The 95th Clovis Rodeo

April 23, 2009 12:00:00 AM PDT
The 95th Clovis Rodeo kicked off Thursday night with a round of professional bull riding. A big crowd paid $20 a ticket to get in on the first of four nights. The dramatic kicks and twists of bull riding are a hallmark of the first night of the rodeo these days. On this night, former world champion Mike Lee got the crowd riled up with a good run until the bull tossed him and horned him in the head before he could limp away.

"You don't want to mess with the horns, they say," said Lee. "But sometimes you gotta do what you gotta do."

Professional bull riders are gaining in popularity across the country and they've altered the landscape on the first night at the Clovis Rodeo.

"This is our first time coming on a Thursday night," said Monique Gentry.

Cars lined Clovis Ave. to get into the rodeo grounds, and lines wrapped around the parking lot to buy tickets as a crowd of more than 6,000 packed the stands.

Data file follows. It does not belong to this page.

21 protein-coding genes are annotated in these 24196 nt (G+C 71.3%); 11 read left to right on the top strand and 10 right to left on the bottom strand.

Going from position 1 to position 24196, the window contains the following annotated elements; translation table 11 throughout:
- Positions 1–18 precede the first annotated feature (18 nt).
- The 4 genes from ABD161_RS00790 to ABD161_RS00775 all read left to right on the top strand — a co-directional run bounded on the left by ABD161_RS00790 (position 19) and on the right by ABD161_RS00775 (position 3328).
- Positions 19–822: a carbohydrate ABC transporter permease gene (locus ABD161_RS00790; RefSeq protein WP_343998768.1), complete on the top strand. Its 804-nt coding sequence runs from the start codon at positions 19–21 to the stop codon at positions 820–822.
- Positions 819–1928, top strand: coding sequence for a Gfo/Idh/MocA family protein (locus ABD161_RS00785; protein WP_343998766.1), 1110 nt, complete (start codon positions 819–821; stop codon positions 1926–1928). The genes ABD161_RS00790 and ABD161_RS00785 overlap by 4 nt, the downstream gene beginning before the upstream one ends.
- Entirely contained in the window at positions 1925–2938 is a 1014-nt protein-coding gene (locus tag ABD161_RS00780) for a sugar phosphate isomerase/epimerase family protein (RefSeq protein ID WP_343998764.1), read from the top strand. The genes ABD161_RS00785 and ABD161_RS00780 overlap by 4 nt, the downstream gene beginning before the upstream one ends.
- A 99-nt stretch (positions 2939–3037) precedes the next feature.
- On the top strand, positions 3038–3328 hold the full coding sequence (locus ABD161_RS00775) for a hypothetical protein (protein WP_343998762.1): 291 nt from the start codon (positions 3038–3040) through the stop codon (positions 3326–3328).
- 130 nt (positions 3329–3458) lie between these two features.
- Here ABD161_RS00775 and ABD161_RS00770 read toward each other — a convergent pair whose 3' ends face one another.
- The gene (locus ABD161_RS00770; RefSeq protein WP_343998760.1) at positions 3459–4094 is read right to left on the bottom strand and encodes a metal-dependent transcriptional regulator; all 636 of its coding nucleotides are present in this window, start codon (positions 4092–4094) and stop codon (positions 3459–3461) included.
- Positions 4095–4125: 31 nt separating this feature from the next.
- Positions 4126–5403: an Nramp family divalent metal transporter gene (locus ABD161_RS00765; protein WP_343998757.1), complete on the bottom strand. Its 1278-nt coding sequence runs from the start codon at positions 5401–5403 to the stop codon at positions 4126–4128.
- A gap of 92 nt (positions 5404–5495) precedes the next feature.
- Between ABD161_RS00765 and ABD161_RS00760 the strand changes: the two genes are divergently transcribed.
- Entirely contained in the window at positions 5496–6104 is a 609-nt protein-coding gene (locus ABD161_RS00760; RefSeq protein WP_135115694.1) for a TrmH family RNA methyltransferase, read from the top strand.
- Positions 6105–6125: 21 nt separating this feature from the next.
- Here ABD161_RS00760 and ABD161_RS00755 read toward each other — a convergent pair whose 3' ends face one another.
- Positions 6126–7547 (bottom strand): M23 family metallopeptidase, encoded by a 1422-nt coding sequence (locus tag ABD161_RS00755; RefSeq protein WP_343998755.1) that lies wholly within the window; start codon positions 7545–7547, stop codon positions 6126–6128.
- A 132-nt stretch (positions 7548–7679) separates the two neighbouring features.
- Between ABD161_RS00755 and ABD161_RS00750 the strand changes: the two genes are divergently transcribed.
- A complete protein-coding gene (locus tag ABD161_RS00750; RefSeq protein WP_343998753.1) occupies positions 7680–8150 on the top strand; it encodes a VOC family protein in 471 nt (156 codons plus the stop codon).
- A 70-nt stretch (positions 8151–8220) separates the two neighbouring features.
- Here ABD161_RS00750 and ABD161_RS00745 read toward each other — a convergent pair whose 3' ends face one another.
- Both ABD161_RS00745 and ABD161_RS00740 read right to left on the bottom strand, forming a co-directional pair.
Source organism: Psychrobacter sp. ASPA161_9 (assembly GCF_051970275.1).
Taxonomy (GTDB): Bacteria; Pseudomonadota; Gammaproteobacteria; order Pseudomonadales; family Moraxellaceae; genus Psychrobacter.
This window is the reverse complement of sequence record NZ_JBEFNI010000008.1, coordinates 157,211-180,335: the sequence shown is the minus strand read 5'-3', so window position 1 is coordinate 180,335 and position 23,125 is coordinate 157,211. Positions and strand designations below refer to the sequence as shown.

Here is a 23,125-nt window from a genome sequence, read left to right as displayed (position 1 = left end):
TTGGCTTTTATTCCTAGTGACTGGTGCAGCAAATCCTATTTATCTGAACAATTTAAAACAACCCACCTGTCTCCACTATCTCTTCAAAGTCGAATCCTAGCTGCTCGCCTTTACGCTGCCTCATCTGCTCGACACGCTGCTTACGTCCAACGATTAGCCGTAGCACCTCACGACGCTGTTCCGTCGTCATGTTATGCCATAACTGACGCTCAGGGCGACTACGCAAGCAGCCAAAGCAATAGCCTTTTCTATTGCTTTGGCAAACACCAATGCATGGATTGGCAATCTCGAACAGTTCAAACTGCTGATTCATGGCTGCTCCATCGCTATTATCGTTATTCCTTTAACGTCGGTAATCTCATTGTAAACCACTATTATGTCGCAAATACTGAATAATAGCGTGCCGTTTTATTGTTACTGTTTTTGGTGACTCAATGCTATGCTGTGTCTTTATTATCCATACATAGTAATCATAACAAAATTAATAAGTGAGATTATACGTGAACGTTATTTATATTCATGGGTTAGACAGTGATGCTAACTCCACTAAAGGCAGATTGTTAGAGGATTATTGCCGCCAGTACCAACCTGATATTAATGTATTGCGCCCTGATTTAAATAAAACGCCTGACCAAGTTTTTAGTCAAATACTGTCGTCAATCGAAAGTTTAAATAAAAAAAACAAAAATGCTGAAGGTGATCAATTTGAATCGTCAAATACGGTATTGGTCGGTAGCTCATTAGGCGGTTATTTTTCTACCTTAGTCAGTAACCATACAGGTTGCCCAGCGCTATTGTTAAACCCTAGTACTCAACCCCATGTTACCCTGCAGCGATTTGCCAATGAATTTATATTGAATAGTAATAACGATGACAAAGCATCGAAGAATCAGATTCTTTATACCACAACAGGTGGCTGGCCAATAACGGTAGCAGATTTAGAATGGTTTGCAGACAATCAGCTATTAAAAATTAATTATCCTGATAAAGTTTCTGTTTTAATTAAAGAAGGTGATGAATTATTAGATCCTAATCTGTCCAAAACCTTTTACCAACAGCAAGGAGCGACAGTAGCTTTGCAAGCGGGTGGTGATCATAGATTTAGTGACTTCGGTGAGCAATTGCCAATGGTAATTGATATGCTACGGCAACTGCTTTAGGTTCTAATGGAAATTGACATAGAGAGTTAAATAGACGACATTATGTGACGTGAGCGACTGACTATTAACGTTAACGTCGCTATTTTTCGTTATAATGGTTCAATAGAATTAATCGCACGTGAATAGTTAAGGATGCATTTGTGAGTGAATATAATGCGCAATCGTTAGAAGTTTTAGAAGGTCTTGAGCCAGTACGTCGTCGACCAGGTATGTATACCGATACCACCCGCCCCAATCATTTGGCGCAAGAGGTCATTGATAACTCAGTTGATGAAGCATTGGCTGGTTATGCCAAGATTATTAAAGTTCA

It may be a tough economy all over the country right now, but here at the Clovis Rodeo they say, 'No bull. This is about as good as they've ever done.'

"You know, we were pretty worried, but I think as you can see here, our crowd's great," said rodeo director Dan Rigsby. "I think people are just staying close to home and we have a great value. I mean, where can you go for a rodeo and a concert for $20?"

Fans said the rodeo is a must-see, and they're not really thinking about their wallets when they walk through the front gates.

"Not really," said Tami Cowger. "It's just kind of a tradition in my family. My father-in-law and my husband work the rodeo, so we have to be here no matter what."

"We come to the rodeo regardless," said Anna Escalante. "We've never missed a year."

And the rodeo creates its own mini-economy. Vendors made plenty of money, selling popular items for a night at the rodeo, like beer and chewing tobacco.

Across the street, a cigar business tried to attract customers on their way into the rodeo and the businesses of Old Town Clovis took advantage of more car and foot traffic.

"This brings a lot of dollars to the community," said Rigsby.

And the dollars spent there may be even more exciting than the bucks out on the dirt.

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